Factors that influence neonatal nursing perceptions of family-centered care and developmental care practices

Am J Perinatol. 2010 Mar;27(3):193-200. doi: 10.1055/s-0029-1234039. Epub 2009 Aug 3.


The purpose of this study was to analyze the association of developmental care education and training and neonatal intensive care unit (NICU) developmental team structure in promoting neonatal nursing perception and beliefs of key characteristics of family-centered care (FCC), developmental care, and kangaroo mother care (KMC). A 24-item Likert scale survey of specific perceptions and beliefs of aspects of FCC, KMC, and developmental care characteristics was conducted with 59 neonatal nurses from three distinct level III NICUs in New York City where nurses had undergone recent reeducation and developmental team configuration. There was no difference in nursing beliefs of technical developmental care approaches to infant care at all three sites. Neonatal nurses who were supported by an on-site infant developmental specialist were more likely to have strong beliefs related to the affective areas of FCC and the technique of KMC. FCC and clinical care approaches that include a high level of parental participation such as KMC in the NICU are likely to be facilitated by a comprehensive approach of continuing training as well as a team structure that includes dedicated, specially trained infant developmental specialist personnel.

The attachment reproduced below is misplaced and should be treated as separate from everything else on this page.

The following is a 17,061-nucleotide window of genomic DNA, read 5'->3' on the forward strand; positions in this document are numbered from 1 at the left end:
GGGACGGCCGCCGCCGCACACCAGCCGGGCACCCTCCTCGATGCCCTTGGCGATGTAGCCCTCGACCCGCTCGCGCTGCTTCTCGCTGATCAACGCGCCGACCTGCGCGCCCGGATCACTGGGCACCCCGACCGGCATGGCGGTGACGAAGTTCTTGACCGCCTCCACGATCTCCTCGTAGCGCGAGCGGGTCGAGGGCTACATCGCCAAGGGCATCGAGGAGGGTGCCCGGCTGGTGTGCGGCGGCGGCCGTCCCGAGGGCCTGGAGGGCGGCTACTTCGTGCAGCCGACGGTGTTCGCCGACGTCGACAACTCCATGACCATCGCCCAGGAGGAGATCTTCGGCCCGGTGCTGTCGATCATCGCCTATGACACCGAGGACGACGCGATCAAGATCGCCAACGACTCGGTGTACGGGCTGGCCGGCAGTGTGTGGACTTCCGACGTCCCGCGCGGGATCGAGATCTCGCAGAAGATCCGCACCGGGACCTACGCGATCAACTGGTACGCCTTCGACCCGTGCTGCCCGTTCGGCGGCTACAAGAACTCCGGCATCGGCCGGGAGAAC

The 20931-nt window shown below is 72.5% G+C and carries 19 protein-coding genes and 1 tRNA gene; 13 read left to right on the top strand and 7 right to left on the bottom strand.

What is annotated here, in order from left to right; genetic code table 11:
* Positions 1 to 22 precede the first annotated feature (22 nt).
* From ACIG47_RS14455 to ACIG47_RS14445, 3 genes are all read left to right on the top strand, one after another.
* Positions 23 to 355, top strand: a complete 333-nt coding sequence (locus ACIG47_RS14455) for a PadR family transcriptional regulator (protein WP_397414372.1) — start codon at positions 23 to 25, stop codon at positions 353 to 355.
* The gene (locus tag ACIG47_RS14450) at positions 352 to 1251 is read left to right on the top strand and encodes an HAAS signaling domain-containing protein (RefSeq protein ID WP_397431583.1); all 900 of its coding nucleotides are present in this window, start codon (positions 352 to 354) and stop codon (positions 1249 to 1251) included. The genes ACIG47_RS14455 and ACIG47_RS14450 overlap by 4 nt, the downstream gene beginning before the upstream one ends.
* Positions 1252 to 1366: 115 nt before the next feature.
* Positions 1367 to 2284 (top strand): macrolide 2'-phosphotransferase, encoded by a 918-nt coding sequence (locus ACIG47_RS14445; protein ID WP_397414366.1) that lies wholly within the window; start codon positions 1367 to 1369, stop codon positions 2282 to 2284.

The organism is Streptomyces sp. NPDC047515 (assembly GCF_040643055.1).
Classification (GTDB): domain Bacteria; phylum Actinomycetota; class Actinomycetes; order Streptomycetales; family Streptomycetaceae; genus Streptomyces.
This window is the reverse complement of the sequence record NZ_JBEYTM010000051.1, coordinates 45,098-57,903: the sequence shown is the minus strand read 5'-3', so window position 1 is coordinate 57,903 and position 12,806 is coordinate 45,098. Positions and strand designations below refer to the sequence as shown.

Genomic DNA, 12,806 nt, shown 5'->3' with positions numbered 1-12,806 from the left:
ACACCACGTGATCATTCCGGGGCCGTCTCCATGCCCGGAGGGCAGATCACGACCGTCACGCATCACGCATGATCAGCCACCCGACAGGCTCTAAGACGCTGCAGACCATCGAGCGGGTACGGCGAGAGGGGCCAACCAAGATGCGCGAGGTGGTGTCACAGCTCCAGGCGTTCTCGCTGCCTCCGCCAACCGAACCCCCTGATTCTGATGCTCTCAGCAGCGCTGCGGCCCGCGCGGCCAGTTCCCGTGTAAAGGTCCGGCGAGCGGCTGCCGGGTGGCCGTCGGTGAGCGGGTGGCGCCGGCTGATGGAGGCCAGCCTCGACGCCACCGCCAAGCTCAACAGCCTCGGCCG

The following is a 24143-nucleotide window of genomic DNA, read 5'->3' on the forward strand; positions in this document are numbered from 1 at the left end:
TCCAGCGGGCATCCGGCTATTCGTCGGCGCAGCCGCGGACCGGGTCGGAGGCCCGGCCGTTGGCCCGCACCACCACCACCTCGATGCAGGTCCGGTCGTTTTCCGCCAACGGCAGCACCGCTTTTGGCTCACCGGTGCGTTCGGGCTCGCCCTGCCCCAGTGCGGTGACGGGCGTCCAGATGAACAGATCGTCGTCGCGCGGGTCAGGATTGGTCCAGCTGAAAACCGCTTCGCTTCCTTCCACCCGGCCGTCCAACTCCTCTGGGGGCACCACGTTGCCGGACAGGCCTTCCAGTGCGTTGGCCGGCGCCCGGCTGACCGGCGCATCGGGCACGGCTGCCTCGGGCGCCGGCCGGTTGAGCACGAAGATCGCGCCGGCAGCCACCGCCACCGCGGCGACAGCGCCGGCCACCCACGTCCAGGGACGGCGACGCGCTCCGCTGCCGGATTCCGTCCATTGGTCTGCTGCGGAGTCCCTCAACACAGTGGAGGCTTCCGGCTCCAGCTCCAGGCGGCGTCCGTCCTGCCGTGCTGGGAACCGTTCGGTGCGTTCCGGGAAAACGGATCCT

MeSH terms

  • Adult
  • Female
  • Health Knowledge, Attitudes, Practice
  • Humans
  • Infant, Newborn
  • Middle Aged
  • Neonatal Nursing / organization & administration*
  • New York City
  • Nurse's Role*
  • Nurse-Patient Relations*
  • Nursing Assessment / organization & administration
  • Nursing Evaluation Research
  • Nursing Staff, Hospital / organization & administration*
  • Nursing Staff, Hospital / psychology
  • Patient-Centered Care / organization & administration*
  • Professional-Family Relations